Friday I had two things that I knew would absolutely have to be done; pick up our feed order and prep a covered area for chicken processing. We have a large car port type shed next to our barn that I suppose was once used to keep a camper or  other large vehicle under cover. In the past year and a half, it became something of a “catch-all” for various junk like an old riding lawn tractor, leaking hose, an antique freezer, a recliner, and garbage cans full of… well garbage. So we went to work pulling out all the junk and the worst thing was there wasn’t time to go to the dump or scrap yard. I got the call that our feed order from Countryside Organics was ready to be picked up, so I hitched up the trailer and picked it up. Then we had to sort through it and separate the order into individual orders for those who order with me (otherwise we could barely afford to feed this stuff) and get it covered up.

Once we had the new processing area cleaned out, I realized it was time for me to run to Douglasville to pick up my oldest son from his mother’s. After returning and eating supper, we moved the processing equipment into the newly cleaned out area. (Somewhere in the middle of all this we got all the critters took care of.) The I got to thinking about how we were going to move chickens from the pasture before the rain arrived. Our wagon had finally bit the dust after 14 years of hauling kids, toys, rocks and chickens. The only other option is to use a wheel barrow. So we go down to where the broilers were in the pasture and start catching and loading them into a crate. I then pushed a loaded crate with about 50+lbs of chicken uphill to the barn. That was killer. The second trip just about did me in.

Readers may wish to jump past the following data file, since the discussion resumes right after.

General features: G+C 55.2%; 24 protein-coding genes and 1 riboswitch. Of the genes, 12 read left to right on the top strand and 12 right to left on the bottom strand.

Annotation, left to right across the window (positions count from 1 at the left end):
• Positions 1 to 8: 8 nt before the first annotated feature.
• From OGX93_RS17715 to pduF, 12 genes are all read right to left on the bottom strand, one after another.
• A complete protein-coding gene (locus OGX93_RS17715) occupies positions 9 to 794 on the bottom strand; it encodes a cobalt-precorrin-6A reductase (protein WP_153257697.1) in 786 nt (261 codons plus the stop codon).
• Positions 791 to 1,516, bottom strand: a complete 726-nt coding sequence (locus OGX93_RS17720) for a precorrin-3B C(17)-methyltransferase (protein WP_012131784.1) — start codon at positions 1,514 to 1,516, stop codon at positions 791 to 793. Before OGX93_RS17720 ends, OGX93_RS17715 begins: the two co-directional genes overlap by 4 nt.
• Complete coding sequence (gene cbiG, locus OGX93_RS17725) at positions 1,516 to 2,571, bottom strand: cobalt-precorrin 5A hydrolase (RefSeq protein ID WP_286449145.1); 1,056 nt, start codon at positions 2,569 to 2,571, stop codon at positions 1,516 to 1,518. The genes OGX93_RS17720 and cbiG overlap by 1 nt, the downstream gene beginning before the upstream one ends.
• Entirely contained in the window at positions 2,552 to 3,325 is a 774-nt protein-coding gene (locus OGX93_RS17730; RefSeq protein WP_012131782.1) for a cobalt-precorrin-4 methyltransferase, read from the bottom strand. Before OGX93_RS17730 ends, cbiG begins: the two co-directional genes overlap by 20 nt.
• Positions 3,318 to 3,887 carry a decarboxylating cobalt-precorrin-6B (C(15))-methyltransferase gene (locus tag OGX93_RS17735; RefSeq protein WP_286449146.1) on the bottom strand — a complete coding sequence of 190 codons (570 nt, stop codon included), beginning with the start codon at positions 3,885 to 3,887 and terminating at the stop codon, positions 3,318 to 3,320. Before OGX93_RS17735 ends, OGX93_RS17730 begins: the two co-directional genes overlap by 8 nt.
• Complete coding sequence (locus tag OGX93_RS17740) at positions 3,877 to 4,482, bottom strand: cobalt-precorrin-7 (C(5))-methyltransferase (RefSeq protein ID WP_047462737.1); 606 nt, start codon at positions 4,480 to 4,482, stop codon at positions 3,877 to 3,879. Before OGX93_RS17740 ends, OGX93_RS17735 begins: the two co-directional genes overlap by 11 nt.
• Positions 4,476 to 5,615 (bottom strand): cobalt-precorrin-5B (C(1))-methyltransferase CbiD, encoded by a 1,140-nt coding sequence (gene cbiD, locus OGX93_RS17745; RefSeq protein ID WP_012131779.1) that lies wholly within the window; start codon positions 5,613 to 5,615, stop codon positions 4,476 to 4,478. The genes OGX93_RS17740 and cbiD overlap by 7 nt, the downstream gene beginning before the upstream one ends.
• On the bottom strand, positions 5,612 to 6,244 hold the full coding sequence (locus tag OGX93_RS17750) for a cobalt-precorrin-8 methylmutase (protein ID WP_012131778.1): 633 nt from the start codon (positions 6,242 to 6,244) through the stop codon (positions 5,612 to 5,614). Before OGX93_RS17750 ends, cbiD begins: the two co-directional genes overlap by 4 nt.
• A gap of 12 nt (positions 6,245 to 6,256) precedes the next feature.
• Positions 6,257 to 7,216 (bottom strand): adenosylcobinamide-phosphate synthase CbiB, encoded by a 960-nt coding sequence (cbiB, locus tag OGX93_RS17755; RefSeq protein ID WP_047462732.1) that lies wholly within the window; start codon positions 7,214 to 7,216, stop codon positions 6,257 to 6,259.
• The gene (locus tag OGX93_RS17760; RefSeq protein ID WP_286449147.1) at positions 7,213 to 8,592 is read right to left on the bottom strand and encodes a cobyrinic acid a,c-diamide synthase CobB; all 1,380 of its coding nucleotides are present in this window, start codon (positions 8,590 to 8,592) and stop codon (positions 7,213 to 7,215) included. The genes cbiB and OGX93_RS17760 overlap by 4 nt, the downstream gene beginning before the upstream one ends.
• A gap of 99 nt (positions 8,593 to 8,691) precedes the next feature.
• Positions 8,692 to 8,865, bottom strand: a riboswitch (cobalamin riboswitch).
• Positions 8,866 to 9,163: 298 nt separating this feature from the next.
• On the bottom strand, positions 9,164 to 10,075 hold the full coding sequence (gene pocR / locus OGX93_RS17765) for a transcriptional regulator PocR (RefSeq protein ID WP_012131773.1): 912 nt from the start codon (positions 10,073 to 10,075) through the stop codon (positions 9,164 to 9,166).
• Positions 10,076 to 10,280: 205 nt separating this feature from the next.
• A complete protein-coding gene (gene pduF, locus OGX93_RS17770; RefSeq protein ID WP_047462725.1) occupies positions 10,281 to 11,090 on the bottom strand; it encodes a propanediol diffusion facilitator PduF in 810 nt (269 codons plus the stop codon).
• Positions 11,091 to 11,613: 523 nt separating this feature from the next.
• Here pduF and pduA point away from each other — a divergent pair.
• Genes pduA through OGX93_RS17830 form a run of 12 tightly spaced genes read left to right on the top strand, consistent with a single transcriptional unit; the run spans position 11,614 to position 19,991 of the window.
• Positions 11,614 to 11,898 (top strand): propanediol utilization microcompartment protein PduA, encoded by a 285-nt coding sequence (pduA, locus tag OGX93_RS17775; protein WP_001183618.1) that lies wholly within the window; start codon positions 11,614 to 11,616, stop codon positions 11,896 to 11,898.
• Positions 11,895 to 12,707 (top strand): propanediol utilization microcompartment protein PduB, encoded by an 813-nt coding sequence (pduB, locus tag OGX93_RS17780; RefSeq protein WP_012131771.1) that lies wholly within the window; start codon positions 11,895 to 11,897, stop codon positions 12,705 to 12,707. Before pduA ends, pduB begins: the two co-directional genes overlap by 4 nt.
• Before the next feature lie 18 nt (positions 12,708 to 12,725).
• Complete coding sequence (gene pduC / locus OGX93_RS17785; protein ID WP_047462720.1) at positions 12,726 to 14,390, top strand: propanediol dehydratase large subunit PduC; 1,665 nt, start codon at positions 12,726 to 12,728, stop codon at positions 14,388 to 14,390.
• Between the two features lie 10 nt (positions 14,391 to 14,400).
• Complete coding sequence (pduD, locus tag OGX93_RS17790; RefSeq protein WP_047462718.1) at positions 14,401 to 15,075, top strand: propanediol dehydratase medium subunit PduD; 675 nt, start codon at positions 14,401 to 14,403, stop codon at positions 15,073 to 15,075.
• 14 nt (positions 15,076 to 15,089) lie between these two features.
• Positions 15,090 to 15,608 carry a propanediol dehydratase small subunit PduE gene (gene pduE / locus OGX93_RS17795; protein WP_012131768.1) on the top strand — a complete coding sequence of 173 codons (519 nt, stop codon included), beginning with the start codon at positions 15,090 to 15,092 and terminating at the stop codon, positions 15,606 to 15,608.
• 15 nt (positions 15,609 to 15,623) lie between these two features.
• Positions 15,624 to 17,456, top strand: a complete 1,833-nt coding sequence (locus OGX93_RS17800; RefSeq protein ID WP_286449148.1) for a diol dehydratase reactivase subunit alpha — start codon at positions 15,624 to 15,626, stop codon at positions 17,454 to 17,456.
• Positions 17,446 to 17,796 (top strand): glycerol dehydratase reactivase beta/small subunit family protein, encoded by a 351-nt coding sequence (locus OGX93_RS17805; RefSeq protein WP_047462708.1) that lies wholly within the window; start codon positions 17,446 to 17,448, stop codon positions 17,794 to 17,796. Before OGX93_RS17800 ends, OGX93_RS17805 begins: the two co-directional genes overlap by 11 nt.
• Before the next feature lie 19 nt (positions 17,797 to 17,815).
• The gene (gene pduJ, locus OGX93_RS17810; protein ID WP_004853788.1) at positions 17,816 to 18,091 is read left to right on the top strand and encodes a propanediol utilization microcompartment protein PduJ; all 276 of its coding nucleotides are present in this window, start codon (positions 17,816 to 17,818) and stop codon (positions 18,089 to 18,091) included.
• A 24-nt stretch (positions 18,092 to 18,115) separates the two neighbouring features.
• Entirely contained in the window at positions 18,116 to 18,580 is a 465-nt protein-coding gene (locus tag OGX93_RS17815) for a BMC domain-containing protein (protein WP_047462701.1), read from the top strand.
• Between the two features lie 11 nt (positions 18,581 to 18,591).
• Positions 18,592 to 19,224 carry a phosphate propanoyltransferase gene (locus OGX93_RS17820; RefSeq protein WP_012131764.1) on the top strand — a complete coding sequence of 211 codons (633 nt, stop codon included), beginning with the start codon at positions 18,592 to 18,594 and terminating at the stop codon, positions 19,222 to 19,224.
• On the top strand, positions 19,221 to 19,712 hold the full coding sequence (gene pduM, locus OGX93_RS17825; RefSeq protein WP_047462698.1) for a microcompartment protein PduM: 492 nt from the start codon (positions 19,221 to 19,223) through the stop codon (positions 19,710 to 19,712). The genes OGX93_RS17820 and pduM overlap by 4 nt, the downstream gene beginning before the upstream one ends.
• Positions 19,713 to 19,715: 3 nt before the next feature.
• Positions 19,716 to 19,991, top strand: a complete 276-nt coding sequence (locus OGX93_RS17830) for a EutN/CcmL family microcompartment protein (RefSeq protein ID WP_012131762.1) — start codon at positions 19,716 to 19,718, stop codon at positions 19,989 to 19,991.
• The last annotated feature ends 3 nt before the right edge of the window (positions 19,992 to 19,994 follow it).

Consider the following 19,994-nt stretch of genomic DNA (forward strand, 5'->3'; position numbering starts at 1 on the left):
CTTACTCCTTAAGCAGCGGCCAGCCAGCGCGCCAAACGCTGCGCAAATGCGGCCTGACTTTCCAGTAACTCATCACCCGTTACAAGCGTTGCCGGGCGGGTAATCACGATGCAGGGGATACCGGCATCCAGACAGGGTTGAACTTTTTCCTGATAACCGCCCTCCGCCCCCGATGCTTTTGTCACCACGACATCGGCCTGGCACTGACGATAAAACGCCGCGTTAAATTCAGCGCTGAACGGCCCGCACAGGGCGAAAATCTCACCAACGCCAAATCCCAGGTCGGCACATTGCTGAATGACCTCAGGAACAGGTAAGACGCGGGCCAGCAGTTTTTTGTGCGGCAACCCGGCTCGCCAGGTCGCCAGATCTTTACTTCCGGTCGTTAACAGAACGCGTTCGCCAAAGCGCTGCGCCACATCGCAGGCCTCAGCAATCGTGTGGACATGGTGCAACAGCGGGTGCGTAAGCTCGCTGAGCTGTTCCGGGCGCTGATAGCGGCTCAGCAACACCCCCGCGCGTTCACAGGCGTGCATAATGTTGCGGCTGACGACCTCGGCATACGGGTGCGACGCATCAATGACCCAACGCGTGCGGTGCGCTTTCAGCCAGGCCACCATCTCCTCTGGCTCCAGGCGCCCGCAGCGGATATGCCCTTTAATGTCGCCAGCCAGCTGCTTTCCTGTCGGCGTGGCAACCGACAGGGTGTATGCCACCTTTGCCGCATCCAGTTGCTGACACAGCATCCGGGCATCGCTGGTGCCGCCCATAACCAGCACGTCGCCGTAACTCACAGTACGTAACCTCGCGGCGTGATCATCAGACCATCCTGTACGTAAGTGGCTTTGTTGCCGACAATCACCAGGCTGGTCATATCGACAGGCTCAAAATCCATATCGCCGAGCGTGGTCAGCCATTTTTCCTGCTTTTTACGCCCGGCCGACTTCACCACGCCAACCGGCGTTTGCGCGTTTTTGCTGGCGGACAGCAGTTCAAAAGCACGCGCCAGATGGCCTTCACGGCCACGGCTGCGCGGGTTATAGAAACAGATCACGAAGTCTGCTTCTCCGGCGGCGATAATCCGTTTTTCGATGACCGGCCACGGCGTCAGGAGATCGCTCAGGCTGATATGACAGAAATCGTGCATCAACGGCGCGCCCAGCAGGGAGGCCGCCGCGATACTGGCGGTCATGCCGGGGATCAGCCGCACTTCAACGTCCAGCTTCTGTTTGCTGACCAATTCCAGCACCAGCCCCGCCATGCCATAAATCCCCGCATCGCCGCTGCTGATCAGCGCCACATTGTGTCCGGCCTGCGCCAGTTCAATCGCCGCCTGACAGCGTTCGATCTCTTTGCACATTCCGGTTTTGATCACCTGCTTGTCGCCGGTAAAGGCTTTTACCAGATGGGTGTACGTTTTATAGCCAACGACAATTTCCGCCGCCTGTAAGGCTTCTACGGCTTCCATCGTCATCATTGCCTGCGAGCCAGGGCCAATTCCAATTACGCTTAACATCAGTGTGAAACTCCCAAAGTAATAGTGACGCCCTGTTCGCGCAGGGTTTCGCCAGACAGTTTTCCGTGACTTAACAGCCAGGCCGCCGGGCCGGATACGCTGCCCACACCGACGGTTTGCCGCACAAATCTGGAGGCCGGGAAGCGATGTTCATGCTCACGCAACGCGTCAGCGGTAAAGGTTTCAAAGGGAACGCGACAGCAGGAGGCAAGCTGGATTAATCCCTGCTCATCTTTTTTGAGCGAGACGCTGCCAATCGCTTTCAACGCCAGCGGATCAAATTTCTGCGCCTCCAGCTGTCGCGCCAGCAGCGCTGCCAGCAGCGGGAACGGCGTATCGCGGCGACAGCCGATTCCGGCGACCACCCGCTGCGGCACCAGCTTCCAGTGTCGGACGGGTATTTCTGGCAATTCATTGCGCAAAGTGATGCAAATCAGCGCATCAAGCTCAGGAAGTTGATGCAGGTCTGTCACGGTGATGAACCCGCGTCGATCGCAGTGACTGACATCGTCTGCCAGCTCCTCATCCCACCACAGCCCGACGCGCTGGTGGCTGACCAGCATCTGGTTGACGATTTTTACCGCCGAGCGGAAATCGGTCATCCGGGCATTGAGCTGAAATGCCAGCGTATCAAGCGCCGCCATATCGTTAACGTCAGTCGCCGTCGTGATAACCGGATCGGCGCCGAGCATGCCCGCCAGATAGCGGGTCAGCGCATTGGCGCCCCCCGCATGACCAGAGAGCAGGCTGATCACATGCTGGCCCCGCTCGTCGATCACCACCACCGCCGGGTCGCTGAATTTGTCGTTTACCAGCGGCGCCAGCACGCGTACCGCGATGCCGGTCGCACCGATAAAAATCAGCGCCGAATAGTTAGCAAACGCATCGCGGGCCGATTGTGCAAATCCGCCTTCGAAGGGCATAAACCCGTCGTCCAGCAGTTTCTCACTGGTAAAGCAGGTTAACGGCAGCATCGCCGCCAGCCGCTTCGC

If I was going to get all these birds up to the barn, I needed to do something else. So we decided to have a chicken drive. We moved the poultry netting around to make something of a long paddock that stretched from the chicken tractor to the top of the hill which would get us half way to the barn. We used a bucket of grain to try to lure them to follow us and after a bunch of chasing errant birds, frustration, and persistence we finally got them corralled in a small area. We went back to hauling birds to the barn but after a few more trips, I was done. The week had caught up with me and I could not carry another loaded crate. so we pulled a vacant chicken tractor over and loaded them in it to spend the night and weather the storm.

As I was getting into bed, Katie says over her shoulder, “Are you going to sharpen knives in the morning?” Sigh. I got back up, went to the kitchen, got out the knives and went to sharpening. The storms moved in and buckets of rain fell.

When I woke up Saturday, it was still raining. I roused up the kids and we got busy with our chores. While I was filling the scalding tank, my 9-year-old comes to me and says something bad has happened with the next flock of broiler chicks that we had moved out onto the pasture a few days ago. I walked down to the tractors that housed them and in one, there was a pile of dead chicks. These tractors are mostly covered but there is an area covered with wire. These poor, stupid, immature birds had tried to huddle together in the uncovered section and all died from exposure. I began picking up their cold limp bodies and counting. 15 small corpses were place in a bucket and two more that I could tell were on the verge of death, so I went ahead and ended their lives. I said a prayer, asked God for a positive attitude and carried on with our tasks.

The processing actually went quite well. The covered area was great and there is just enough room to get the entire “disassembly” line under shelter. I wasn’t surprised that about half of those who had said they’d be coming out to help didn’t show but our two consistent stalwarts, Amanda and Sandra joined us as did two first timers, Brad from Atlanta and my very own mother! I made an executive decision that to save us time, we would be leaving the necks attached and boy did it. It also saved the blades of our knives. The day went without a hitch, anytime there was a lull in the downpour, we’d fetch a load of chickens from the pasture. Our volunteers had to depart and in the end we finished the last eight birds simply as a family and we got done right as our first customers arrived. Everyone was super gracious and as always we received some tremendous words of support and encouragement. The worst thing that happened was that as one was slowing down to turn in our driveway, she was rear ended by someone. Fortunately no one was hurt.